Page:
I’m a big fan of writing module-based software, but I’m not so fond of relying on third-party packages for trivial things as they could always prevent you from upgrading. For the two years I have been writing module-based software with Laravel and I’m very happy with the result.
The deciding factor that drives me towards module-based software is the possibility for continuous improvement. Imagine you setup a project structure and 6 months later you decide that you made a lot of mistakes. It’s usually not easy to just improve the architecture without affecting the 6 months of existing code. There are two major points that I’ve noticed while analyzing this subject: you either have a standard in your whole project and stick with it or you modularize it and improve module by module.
Some people prefer to work with standards at all costs, even if that means being stuck with a standard that you no longer enjoy. Personally, I prefer continuous improvement. If the 20th module that I wrote is 100% different than the 1st one, I don’t mind. If I ever need to go back to Module 1 for a bugfix or refactoring, I can improve it towards the new standards being used by the latest modules.
If, like me, you would like to work on a module-based Laravel Application and avoid adding unnecessary third-party dependency to your project, here is how I did it.
1- Route Service Provider
Laravel Router system is kind of the entrypoint for the application. The first thing that requires changing is the default
RouteServiceProvider.php that should modularize the available routes.
We can get rid of the whole boilerplate that comes in that file and just setup one modules router.
2- The modules files
Laravel comes with a few files on
routes folder. We can delete them all since we are not mapping them in the RouteServiceProvider anymore. Let’s create a single
modules.php router file.
3- The Books Module
app folder, let’s create the
Modules/Books/routes.php. Inside of it we can define the application routes for the Books module.
You may opt for Controller-based routing, which has been standard in Laravel. I personally liked the Good bye controllers, hello Request Handlers approach. Here is the
BookResource is Laravel’s transformation layer. As the Namespace suggest, we can create it at
4- The Authors Module
Let’s also start the Authors module through the routes file.
Notice the namespace indicating we’re now writing files into
app/Modules/Authors folder. The Request Handler is also pretty straight forward.
Lastly we write the Resource class to transform the response into JSON.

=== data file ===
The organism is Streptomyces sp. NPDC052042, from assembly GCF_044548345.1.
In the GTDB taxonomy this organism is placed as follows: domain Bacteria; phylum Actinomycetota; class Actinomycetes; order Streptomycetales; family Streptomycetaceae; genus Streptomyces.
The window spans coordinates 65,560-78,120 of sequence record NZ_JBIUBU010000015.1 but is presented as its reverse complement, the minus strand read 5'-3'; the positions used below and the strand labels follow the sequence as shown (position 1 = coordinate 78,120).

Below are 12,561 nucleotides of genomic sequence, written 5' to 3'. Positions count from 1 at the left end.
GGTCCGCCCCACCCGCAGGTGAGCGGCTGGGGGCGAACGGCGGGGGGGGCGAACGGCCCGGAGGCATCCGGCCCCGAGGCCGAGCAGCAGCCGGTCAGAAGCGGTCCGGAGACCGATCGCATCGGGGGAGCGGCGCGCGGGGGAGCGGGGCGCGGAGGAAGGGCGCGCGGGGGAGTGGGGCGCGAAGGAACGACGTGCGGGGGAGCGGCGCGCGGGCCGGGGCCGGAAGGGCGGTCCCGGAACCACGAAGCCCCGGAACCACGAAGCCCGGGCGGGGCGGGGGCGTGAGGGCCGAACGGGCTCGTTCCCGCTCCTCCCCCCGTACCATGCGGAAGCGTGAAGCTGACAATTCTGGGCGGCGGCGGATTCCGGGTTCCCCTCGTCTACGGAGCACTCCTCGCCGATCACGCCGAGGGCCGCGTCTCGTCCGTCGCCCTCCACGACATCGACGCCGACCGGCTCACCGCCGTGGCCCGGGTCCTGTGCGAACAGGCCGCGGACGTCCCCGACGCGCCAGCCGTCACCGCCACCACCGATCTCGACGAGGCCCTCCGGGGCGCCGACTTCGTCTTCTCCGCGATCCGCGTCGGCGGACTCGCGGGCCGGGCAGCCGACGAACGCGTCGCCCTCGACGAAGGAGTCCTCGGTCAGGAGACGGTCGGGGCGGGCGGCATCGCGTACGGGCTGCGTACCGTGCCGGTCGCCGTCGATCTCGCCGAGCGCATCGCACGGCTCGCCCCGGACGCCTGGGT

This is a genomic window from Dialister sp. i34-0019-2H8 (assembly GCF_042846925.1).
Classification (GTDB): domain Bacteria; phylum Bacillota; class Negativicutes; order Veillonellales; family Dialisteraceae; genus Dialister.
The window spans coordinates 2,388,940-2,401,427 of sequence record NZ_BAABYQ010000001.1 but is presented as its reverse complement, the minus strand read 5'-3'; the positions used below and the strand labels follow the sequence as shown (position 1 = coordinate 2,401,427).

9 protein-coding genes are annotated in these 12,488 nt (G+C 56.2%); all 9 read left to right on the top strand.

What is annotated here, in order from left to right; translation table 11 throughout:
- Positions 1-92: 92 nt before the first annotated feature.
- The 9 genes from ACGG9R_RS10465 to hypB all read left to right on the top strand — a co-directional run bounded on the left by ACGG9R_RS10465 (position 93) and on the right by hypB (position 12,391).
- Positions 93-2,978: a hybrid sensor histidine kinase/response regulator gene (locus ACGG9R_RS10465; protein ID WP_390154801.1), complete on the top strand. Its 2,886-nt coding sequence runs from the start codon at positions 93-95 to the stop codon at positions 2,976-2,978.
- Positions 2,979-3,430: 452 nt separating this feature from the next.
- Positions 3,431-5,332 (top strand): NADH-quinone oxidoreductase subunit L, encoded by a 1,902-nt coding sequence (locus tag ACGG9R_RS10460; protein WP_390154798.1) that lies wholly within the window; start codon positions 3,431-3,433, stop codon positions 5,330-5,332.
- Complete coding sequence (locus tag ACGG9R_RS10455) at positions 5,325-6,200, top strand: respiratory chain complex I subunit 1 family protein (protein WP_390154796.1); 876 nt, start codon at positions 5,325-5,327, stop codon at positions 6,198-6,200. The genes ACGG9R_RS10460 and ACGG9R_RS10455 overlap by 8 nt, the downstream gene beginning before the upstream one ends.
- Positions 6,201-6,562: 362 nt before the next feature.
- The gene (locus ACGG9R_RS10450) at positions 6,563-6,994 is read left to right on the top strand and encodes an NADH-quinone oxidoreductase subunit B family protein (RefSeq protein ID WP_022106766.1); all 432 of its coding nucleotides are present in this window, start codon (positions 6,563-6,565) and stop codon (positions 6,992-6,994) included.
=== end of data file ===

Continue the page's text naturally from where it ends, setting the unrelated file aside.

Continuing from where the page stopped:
Notice here how the Resource is going into another Module to reuse the Book Resource. This is usually a bad thing to do as modules should be completely self-sufficient and only reuse standard classes such as Eloquent Models or generic components designed for reuse on any module. The solution to this problem is to usually copy over the BookResource into the Authors Module, making it possible to change one without breaking the other or vice-versa. I decided to leave this cross-module usage as is to show that although a nice rule of thumb is to keep modules completely isolated from each other, it’s also okay to break that rule if you think that the use-case is simple enough and is unlikely to bring any problems. Always make sure to write tests to cover the features you write to avoid someone else from breaking your app unknowingly.
Although this is an extremely simple example, I hope it gives the notion that it’s easy to manipulate Laravel standard structure for your own needs. You can change file’s location incredibly easy in order to build a Module-based app. Most of my projects comes with
App/Components for generic classes that are reusable by any Module;
App/Eloquent to hold the Eloquent models and database relationships and the
Modules folder where we can structure any module-based feature. Here’s a folder structure of an app I’ve recently started working on:
The notion I want everybody to take away from this is that every module have it’s own set of needs and can have it’s own set of folders/entities/classes. There’s no need to standarize all modules to be exactly the same because some modules are a lot simpler than others and require a lot less structure. This example shows that
AccountChurn module provides an API via the Http folder while still providing Artisan commands via the Console.
AccountOverview on the other hand is Http-only and required repositories, value-objects (bags) and service classes (paginators) in order to deliver a great value.